The Secret Family Recipe

This post was inspired by the Pretty Much World Famous Writer’s Workshop and my beloved No Shoe Left Behind.

The other night, Stephen Colbert – a man I hold in the highest possible regard – showed an image during his broadcast that I cannot get out of my head. It is so disturbing I can’t even post it here, as it would haunt you, too, and I would feel bad about that. I very much wish I could share it, as the memory is a painful burden most difficult to cope with. But I shall have to. It is my cross to bear.

“It” is a photo showing juicy, tender, sliced Cookie Monster meat – blue, fuzzy crust and all. It will stay with me until the day I die.

Why is this such a troubling concept, you might be asking?  For one thing, it leads me to assume that in fine restaurants around the globe, waiters are now serving whole Cookie Monster on ornate silver trays, seasoned with oregano and rosemary, googly eyes still in place, giant biscuit in his felt mouth.  For another, it was like seeing the lifeless, oven-baked body of a close friend or relative … it was like seeing … me.   

[Insert dramatic music.]

Cookie Monster and I have been kindred spirits since the mid-70s. He may not know it, of course, but it’s true. We are bound by our passionate, relentless pursuit of circular baked goods. At this point, I’m probably a bit more discriminating than he is, and no matter what Healthy America says, I still maintain that cookies are an “anytime” food.

Which brings me to the Great Chocolate Chip Cookie Story of 2005 and the whole point of this post.

When we lived in Philadelphia, Dave and I were in very similar boats. We’d both left fulfilling jobs and relocated to a strange city for our significant others. We were both stay-at-home Wheaten terrier parents with a lot of time on our hands.  We passed many a day praying that Howie and Ollie wouldn’t take their afternoon constitutionals on the carpet and reminiscing about the foods and restaurants we missed in our respective hometowns.  It was during this time that I first learned of Whattaburger, Taco Bueno, Blue Bell ice cream and Dave’s mom’s secret recipe/homemade chocolate chip cookies.

Secret recipe/homemade chocolate chip cookies, you say? I’m intrigued. Tell me more.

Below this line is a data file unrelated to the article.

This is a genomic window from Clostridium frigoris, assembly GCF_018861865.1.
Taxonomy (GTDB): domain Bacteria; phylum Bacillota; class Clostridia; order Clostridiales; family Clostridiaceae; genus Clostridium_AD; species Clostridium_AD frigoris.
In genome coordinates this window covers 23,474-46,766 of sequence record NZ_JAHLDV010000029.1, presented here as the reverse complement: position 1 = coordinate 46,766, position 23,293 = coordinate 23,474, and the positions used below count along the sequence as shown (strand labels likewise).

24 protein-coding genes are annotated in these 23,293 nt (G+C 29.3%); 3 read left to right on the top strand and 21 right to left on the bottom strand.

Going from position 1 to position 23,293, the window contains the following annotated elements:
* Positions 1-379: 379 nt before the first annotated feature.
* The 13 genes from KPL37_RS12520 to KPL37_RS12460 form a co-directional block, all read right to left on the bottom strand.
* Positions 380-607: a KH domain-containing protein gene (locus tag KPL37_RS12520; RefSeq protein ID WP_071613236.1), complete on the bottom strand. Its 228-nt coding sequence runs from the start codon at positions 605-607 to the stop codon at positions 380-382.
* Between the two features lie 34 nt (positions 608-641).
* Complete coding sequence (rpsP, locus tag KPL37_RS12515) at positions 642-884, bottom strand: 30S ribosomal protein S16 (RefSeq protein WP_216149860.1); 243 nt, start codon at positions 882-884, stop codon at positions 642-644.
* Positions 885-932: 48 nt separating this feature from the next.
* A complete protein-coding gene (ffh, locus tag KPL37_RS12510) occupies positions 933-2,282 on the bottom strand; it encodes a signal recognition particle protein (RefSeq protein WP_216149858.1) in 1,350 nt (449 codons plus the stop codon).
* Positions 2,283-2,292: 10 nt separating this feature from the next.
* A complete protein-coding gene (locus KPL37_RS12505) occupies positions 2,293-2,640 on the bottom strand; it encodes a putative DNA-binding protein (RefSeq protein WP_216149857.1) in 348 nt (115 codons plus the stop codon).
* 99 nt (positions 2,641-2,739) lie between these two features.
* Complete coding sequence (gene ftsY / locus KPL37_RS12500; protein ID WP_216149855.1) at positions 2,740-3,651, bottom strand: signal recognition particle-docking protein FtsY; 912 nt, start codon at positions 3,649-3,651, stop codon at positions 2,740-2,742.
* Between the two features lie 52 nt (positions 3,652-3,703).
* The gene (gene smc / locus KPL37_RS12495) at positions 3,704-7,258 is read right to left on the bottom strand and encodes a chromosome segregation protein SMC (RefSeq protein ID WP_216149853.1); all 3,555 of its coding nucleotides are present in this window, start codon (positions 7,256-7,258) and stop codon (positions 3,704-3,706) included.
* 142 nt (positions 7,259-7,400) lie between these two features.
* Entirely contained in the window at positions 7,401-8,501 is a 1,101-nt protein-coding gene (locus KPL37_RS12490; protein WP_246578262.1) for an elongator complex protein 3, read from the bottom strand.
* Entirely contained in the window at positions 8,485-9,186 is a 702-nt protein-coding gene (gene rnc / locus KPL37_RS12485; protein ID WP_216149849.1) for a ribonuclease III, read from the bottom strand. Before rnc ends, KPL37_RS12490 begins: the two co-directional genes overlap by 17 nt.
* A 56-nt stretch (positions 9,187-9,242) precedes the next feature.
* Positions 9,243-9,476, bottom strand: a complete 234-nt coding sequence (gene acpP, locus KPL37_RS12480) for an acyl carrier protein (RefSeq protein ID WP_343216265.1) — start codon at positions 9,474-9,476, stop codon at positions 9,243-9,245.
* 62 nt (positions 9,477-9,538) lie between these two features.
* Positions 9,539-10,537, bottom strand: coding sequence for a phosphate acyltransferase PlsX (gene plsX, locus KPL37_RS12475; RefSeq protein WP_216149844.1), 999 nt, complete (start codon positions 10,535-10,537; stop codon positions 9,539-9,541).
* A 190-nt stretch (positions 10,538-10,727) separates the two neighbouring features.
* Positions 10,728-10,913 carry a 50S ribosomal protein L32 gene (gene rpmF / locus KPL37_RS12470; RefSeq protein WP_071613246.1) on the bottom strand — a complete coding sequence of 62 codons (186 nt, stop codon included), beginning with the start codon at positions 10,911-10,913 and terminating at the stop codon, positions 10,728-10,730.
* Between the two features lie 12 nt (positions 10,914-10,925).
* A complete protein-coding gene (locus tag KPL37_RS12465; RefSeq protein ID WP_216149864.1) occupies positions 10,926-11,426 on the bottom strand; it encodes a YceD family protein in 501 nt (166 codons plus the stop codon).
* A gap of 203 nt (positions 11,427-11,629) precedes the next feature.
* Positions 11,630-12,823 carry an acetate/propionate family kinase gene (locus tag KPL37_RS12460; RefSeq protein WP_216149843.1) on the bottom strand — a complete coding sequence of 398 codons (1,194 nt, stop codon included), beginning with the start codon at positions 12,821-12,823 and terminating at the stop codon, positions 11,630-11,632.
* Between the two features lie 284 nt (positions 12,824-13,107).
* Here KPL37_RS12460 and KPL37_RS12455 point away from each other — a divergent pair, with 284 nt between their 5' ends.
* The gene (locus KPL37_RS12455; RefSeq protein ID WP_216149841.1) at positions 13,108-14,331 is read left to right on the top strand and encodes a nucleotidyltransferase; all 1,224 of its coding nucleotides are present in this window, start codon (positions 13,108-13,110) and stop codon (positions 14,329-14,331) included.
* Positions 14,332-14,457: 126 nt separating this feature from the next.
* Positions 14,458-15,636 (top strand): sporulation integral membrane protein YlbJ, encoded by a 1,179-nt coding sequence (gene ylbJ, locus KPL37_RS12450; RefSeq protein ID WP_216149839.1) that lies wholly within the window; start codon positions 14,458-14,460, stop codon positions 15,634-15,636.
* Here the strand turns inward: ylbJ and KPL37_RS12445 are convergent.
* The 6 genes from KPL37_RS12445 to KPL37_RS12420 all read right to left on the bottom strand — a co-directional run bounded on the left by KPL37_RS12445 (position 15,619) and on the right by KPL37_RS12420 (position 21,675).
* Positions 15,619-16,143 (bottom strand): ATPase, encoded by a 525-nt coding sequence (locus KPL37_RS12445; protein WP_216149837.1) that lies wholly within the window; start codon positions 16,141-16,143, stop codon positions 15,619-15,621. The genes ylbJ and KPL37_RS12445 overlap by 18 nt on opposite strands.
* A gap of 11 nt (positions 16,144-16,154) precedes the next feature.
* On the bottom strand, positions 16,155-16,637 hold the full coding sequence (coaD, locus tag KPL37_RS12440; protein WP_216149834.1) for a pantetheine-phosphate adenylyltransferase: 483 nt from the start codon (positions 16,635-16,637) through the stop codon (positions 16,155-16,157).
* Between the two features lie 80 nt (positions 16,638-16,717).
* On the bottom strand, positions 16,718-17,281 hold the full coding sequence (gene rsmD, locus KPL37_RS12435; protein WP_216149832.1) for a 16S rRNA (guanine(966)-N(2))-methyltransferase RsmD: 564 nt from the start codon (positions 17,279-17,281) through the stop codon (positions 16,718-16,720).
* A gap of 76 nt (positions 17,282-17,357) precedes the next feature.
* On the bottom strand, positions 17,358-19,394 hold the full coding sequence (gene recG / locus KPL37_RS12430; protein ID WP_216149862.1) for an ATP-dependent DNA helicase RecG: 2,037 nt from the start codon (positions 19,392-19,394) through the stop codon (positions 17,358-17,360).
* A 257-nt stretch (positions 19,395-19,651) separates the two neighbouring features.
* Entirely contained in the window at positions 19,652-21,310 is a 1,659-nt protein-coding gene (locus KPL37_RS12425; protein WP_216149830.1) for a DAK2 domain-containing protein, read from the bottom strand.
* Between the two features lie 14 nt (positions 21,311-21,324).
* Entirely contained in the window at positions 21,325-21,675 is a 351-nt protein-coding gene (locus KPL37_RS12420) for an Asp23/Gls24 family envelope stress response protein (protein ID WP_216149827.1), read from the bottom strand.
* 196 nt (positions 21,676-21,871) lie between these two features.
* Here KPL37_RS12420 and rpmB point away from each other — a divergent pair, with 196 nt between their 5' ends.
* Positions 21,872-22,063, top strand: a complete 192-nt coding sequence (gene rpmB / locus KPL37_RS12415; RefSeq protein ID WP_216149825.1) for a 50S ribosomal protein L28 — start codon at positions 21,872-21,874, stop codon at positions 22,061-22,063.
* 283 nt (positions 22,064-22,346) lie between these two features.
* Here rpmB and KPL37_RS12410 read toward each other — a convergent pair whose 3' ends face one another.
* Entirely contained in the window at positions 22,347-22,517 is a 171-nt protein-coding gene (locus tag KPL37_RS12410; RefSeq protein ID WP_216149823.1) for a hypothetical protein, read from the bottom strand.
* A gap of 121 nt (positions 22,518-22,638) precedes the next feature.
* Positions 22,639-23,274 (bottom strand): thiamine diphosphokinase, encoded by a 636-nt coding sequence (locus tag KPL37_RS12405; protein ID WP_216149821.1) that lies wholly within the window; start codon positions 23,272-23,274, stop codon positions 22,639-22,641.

He described them in detail and they sounded more fabulous than any cookie I’d ever known.  Their not-too-thin, not-too-thick width. Their perfect ratio of chip to delicious, brown sugary dough. Their melt-in-your-mouth texture. 

I had to have Dave had to have them for his upcoming 30th birthday. A day that would no doubt be emotionally challenging for him, being so far away from home on such a milestone and shit.  

I called his mom and asked her if she was willing to provide the recipe so I could surprise Dave with the cookies. 

This is how the conversation went, essentially.

Me:  I know you don’t know me very well. For all you know I could be a corporate spy for Mrs. Fields.  A con artist from the big bad city. I totally understand if you don’t feel comfortable sharing the recipe – I know it goes back a few generations in your family and that it’s a big secret. Feel free to hang up on me.

Dave’s Mom [insert kindly Texas-via-Pittsburgh accent]: Aw sugar, those are just Toll House cookies I take out of the oven a few minutes early!

Well, that was easy.  

And here, courtesy of Nestlé® and Dave’s mom, is the not-so-secret (and slightly modified) chocolate chip cookie recipe that will change your life.

Ingredients

  • 2 1/4 cups all-purpose flour
  • 1 tsp baking soda
  • 1 tsp salt
  • 1 cup butter, softened
  • 3/4 cup granulated sugar
  • Generous 3/4 cup brown sugar
  • 2 tsp vanilla extract (preferably the fancy Nancy Madagascar liquid kind)
  • 2 large eggs
  • 2 cups chocolate chips
  • 1 cup chopped nuts (unless you have a lethal allergy, obv)

Preheat oven to 375°.

Combine flour, baking soda and salt. Beat butter, granulated sugar, brown sugar and vanilla until creamy. Add eggs, one at a time, beating well after each addition (take out all your aggressions on those fookers). Add flour gradually. Stir in chips and nuts. Drop by generous tablespoon onto ungreased baking sheet.

Remove after less than 9-11 minutes, depending on how much you obsess over salmonella. Cookies should in fact be cooked, but still a little “wet.”  

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The Secret Family Recipe